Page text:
Hosta luego, Jack

In yesterday’s post, I mentioned that I have some new spring floral images to share and that I would post them later (the Spanish word for “later” is “luego”).  Here are two.  It rained overnight, and yesterday morning when I checked on the new hosta leaves to look for signs that we might have to protect them from the rabbits that frequent our yard, I was drawn to the crystalline beauty of the droplets that were still lingering in their folds.

Hosta 9847-8Also, I am very happy to report that the first several of our Jack-in the pulpit plants have emerged and are in their prime.  I am taking this as a final sign of full-blown spring.

Jack-in-the-pulpit 9816

 

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About krikitarts

Welcome to Krikit Arts! I'm a veterinarian; photographer; finger-style guitarist, composer, instructor, and singer/songwriter; fisherman; and fly-tyer. Please enjoy--and please respect my full rights to all photos on this Website!
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7 Responses to Hosta luego, Jack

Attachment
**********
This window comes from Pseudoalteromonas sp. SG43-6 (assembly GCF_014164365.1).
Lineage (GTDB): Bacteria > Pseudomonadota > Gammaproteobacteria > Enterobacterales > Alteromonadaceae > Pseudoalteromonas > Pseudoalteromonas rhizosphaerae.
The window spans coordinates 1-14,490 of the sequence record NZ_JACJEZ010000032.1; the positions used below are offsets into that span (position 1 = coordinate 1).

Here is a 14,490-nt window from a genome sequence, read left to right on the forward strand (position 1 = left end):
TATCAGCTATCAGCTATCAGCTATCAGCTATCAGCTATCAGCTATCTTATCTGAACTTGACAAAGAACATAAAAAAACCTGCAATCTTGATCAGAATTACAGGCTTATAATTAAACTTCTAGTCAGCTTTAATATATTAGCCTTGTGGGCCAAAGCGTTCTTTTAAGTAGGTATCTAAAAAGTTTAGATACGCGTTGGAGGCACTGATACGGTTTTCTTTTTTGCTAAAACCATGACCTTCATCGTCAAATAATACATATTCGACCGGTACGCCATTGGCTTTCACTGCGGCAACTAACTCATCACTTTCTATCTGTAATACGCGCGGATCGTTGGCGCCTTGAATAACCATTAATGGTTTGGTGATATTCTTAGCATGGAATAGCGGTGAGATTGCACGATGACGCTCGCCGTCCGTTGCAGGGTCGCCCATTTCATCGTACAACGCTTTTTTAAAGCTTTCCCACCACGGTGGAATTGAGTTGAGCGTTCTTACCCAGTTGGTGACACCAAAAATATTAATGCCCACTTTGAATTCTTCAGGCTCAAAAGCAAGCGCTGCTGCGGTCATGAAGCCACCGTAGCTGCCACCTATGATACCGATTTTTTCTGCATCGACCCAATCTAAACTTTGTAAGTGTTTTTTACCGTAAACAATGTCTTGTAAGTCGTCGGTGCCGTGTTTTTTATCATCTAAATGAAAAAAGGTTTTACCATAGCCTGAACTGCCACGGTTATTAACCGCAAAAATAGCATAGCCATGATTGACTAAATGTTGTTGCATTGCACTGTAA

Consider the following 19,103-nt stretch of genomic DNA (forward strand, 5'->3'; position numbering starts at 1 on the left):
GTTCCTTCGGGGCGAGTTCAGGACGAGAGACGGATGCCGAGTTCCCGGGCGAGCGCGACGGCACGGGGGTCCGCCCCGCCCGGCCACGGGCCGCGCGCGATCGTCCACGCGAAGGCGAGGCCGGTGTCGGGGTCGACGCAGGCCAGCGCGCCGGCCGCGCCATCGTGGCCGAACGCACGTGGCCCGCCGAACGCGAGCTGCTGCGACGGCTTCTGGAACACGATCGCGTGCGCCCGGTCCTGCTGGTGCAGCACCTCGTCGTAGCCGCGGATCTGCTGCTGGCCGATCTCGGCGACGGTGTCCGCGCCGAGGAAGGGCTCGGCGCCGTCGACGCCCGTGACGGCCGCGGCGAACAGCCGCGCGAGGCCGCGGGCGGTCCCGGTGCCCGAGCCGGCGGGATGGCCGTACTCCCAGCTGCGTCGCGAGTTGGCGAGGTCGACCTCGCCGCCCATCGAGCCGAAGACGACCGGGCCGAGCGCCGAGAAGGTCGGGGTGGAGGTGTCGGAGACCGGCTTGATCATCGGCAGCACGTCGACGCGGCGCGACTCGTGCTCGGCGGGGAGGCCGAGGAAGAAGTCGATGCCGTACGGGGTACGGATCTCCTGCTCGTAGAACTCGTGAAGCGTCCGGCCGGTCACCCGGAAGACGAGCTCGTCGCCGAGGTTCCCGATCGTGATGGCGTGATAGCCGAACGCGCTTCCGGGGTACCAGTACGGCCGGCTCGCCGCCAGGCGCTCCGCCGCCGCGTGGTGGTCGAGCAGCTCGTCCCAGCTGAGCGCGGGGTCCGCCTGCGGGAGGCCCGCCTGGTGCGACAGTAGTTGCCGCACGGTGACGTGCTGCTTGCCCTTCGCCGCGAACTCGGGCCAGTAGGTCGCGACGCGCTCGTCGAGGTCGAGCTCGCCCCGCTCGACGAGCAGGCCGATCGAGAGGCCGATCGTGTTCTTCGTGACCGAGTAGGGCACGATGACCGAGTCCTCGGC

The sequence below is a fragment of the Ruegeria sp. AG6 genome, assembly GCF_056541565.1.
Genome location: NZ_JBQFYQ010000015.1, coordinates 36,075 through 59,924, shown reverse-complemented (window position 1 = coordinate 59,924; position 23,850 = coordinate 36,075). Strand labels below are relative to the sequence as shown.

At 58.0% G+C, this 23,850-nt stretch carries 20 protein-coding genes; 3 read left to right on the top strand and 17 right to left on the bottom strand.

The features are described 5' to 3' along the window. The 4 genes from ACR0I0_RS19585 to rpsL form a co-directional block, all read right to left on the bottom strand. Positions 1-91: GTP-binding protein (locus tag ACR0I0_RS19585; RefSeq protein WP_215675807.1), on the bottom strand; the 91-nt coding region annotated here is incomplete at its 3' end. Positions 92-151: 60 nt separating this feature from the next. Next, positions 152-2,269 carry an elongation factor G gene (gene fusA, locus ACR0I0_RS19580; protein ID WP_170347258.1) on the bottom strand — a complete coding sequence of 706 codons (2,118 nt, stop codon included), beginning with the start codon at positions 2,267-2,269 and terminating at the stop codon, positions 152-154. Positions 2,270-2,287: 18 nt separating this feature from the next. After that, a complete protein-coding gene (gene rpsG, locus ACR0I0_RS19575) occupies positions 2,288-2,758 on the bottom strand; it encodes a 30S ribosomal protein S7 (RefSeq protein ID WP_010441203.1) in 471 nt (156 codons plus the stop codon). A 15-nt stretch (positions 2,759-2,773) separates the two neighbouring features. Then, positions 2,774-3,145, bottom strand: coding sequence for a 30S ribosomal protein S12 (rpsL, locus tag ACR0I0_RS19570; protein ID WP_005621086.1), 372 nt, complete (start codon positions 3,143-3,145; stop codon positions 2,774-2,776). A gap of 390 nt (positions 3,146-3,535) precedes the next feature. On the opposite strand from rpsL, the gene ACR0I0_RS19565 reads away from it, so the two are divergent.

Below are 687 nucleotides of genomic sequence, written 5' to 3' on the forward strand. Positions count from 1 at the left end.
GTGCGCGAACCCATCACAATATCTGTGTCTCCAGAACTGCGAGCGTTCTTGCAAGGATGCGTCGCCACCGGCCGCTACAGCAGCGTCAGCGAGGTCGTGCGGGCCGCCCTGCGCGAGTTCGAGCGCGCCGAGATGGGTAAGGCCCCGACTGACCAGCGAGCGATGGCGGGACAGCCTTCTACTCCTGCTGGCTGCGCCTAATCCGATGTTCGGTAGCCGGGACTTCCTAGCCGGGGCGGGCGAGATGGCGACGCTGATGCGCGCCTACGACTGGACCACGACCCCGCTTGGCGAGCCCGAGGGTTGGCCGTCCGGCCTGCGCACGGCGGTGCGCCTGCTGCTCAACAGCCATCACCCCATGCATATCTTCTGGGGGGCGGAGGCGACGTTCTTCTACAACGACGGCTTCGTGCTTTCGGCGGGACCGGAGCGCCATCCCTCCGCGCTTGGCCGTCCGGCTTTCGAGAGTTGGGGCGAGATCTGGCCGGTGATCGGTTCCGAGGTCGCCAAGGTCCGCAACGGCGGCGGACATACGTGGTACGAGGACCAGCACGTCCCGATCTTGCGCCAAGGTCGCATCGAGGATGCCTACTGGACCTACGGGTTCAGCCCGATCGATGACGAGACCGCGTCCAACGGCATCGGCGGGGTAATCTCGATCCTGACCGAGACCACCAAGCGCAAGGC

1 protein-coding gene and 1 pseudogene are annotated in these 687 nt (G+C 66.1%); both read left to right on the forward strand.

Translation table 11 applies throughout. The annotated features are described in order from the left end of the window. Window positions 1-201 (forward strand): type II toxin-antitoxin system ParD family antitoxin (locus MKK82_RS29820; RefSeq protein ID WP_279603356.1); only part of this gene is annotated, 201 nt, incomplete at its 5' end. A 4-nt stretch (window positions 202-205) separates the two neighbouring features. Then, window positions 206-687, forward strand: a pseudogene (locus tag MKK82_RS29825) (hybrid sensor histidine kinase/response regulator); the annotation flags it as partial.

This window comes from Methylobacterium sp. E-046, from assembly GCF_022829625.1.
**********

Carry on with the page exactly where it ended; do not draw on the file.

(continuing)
1. Wow, your hostas are way ahead of mine :). Mine are only about 2 inches out of the ground. Love the water droplets – that is a perfect shot!!

    • krikitarts says:

      Well, excuuuse me, but you’ve chosen to settle that much farther north, so what’s your point? Just kidding, of course! I’ve been fascinated with water droplets, dew, frost, rain, etc., for as long as I can remember. Each time I come across a new opportunity, I see it as a new challenge, and try to rise to the occasion. I’m so glad that you like this one, Cindy!

  2. Gorgeous photos; I love the detail, the colors, and of course the droplets that give such an artistic affect.

  3. victoriaaphotography says:

    Those Jack-in-the-pulpit plants look really interesting. I’ve never heard of them before.
    Love the droplets on the leaves. I’m forever looking for those in winter, but I’m afraid I rise too late to catch them in the mornings when the dew dries off fairly quickly.

    • krikitarts says:

      They really are interesting, aren’t they? They bear some resemblance to pitcher plants, but they don’t trap and digest insects. And the droplets–yes, it’s surprising how quickly they can evaporate in a fairly dry climate.

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